"This is the single greatest witch hunt of a politician in American history!"

This was President Trump's characteristically sweeping Twitter encapsulation on May 18 of the news maelstrom and investigations surrounding him. These had been capped the previous evening by the appointment of former FBI Director Robert Mueller as special counsel to get to the bottom of Russian election tampering and allegations of allied improprieties or crimes by members of Team Trump.

Trump's official White House statement immediately after the announcement had taken quite a different tone: "As I have stated many times, a thorough investigation will confirm what we already know – there was no collusion between my campaign and any foreign entity. I look forward to this matter concluding quickly. In the meantime, I will never stop fighting for the people and the issues that matter most to the future of our country."

It is a complicated reaction to a tricky problem for Trump. The appointment of a special counsel converts an immediate and explosive threat to his presidency into a quiet, slow-burning conflagration that could direct uncomfortable heat on him and undermine his ability to govern for years to come.

Out of the fire and into the frying pan. Whether this is better or worse for Trump, or for this divided nation, is a question with no single easy answer.

Trump's frustrations are surely to do with the boggling fact that events ever reached this point. It seems highly unlikely to be because there's any real possibility that the Russia investigation will prove his downfall. Not only is there no evidence of election-related criminal wrongdoing, there isn't even a clear idea of what law would have been broken or what crimes are suspected by his critics and anonymous accusers.

Anyone who believes that a Trump-Russia investigation will turn up anything like a promise to make the U.S. a Soviet satellite state, or even anything more incriminating than former President Barack Obama's infamous promise of "flexibility" toward Vladimir Putin's interests, is bound for disappointment.

Still, the very murkiness of the allegations and lack of visible evidence, combined with Trump's overly-accommodating attitude toward Russia, have left much to the public's fertile imagination, which Democrats are happily stoking. Hence the easily jumped-to conclusion that this investigation must be on to something if Trump would go so far as so abruptly to fire an FBI director.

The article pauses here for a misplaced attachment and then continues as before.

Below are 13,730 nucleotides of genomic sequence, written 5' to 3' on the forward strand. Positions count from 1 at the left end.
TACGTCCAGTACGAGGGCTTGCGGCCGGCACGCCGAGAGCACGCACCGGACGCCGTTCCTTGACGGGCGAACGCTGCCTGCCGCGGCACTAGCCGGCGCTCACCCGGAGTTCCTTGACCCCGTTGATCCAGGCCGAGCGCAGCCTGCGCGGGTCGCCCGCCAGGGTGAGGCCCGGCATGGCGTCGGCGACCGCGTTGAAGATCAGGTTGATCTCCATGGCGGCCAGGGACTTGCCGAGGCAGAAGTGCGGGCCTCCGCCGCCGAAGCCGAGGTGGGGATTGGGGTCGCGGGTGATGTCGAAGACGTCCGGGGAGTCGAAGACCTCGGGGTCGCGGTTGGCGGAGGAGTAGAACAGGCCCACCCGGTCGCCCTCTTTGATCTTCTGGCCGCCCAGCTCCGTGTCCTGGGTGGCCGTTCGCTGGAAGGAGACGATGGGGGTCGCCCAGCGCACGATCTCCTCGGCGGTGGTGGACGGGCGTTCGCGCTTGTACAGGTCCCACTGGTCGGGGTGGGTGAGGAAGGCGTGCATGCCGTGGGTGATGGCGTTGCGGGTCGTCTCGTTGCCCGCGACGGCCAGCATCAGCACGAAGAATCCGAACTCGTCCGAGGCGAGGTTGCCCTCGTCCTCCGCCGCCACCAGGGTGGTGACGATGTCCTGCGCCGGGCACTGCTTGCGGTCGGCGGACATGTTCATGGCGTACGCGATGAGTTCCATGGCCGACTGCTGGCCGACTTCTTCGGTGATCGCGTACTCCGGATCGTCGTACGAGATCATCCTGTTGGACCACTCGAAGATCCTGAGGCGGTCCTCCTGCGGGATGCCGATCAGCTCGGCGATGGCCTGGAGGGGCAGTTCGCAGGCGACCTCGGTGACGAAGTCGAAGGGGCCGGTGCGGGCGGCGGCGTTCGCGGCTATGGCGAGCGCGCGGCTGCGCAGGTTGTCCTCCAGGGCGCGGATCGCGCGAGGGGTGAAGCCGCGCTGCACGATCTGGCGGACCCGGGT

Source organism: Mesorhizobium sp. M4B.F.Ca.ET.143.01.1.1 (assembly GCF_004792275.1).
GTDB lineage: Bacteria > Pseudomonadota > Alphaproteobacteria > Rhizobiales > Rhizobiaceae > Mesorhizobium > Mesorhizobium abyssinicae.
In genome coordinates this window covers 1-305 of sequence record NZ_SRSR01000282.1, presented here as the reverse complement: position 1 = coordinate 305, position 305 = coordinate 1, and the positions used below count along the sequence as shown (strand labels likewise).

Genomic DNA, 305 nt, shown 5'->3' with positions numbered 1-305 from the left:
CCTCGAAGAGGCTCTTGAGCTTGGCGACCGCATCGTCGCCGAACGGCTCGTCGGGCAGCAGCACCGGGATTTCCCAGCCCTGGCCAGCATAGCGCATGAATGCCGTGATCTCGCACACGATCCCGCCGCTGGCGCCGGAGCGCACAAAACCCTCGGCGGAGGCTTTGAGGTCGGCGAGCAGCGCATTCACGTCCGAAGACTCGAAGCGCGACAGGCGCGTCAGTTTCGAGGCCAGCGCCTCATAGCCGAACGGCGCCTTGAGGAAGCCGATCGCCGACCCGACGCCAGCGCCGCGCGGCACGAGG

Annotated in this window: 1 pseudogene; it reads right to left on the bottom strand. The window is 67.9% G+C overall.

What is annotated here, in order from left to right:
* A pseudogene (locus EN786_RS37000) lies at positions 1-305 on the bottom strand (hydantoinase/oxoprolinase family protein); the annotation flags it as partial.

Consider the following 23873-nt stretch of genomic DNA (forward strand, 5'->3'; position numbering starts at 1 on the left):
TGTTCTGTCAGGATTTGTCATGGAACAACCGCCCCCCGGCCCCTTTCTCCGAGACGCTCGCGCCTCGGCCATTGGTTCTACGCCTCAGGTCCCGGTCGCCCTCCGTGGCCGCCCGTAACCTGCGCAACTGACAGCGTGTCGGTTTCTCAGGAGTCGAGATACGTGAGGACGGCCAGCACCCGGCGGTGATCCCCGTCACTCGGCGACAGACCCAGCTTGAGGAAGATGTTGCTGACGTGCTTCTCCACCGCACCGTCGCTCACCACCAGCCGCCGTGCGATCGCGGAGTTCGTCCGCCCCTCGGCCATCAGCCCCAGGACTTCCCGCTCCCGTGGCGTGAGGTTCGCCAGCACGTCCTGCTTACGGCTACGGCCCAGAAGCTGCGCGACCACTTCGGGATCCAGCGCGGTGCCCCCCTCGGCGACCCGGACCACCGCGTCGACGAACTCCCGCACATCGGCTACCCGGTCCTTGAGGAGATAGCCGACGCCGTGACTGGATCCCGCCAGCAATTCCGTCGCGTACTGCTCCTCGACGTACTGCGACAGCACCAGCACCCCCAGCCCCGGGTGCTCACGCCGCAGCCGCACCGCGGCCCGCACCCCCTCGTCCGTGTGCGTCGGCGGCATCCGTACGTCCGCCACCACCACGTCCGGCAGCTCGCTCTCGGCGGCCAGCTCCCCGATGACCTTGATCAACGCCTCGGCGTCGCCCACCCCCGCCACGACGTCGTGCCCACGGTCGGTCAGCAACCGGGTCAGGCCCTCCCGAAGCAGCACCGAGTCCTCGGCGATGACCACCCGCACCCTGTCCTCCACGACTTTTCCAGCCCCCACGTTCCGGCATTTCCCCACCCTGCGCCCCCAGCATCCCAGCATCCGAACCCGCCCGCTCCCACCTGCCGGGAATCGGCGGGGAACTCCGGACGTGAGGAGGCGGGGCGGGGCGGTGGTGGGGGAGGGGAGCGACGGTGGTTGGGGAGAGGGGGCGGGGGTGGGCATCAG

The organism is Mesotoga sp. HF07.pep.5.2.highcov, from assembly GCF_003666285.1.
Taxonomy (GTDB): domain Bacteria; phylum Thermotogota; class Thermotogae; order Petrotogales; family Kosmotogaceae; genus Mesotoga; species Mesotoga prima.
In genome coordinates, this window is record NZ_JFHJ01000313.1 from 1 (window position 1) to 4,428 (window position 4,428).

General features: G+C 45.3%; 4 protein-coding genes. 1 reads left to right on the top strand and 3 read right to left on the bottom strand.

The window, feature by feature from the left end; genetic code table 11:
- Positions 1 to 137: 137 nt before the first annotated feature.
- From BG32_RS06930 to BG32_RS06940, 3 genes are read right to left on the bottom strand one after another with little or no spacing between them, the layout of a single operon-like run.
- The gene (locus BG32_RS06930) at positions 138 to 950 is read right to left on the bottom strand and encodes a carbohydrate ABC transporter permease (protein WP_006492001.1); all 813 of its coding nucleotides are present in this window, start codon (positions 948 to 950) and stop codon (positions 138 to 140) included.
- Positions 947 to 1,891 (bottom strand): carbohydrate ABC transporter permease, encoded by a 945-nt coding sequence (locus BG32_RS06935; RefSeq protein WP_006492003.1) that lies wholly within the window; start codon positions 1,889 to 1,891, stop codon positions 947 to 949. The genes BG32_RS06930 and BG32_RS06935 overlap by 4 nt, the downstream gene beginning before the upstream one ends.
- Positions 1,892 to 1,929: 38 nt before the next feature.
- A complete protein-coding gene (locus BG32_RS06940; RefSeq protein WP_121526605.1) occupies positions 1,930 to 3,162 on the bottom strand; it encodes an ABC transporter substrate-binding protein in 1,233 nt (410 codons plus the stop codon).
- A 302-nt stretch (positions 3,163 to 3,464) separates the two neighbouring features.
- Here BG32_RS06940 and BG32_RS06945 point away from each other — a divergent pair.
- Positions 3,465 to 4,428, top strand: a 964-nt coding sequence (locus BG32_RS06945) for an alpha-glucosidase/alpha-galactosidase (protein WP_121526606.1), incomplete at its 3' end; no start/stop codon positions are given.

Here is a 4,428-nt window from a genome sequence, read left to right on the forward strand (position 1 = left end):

With that bungled step, and with his anonymously alleged but officially denied disclosure of too much information to Russian officials in a White House meeting, Trump has handed Democrats fodder for the torrent of propaganda with which they are sowing confusion over Russia, and fomenting public doubts about the president.

Special counsel Mueller's integrity is widely respected. No one expects him to abuse his investigative power, as other independent and special investigators often have. But the nation's experience with independent investigations during the Clinton and Bush eras has been sour. The result has usually been long, drawn-out probes that produce nothing pertaining to their underlying subject, only prosecutions (or in Clinton's case, an impeachment) for lying or giving false information to the investigators themselves.

Another underappreciated downside of Mueller's appointment is that it further diminishes congressional authority. The use of extraordinary investigators — like bringing in the grown-ups when things get too tough for the kids to handle — encourages public contempt for the branch of government that is supposed to exercise the constitutional power of oversight. Congress, the most democratic branch of government, continues to shrink in its role, devolving into a mere club whose members accept few responsibilities beyond getting themselves re-elected.

Congressional investigations into Russia and allegations of collusion appeared until this week to be proceeding in an orderly and thorough fashion. Now they will be derailed by the special counsel probe. This is deeply regrettable for if members of Congress are truly not up to the task of holding an executive accountable, which we doubt, the Constitution prescribes a remedy, to be administered in large doses at the ballot box in 2018. An extraordinary grant of executive investigatory authority that is "independent" and therefore even less politically accountable than usual is inconsistent with that and unnecessary.

Still, for all the downsides to the appointment of a special counsel, Trump must make these lemons into lemonade instead of complaining about how sour they are. His situation right before Mueller's appointment may well have been precarious enough that he should perhaps be grateful.

The new investigation may permit him and congressional Republicans some breathing room to get back to the business of the governing. One hopes this can right the legislative agenda, although Democrats are determined to prevent that.

But although the appointment of a special counsel may have put Russia on a back burner for a while, the flames there will not be painless.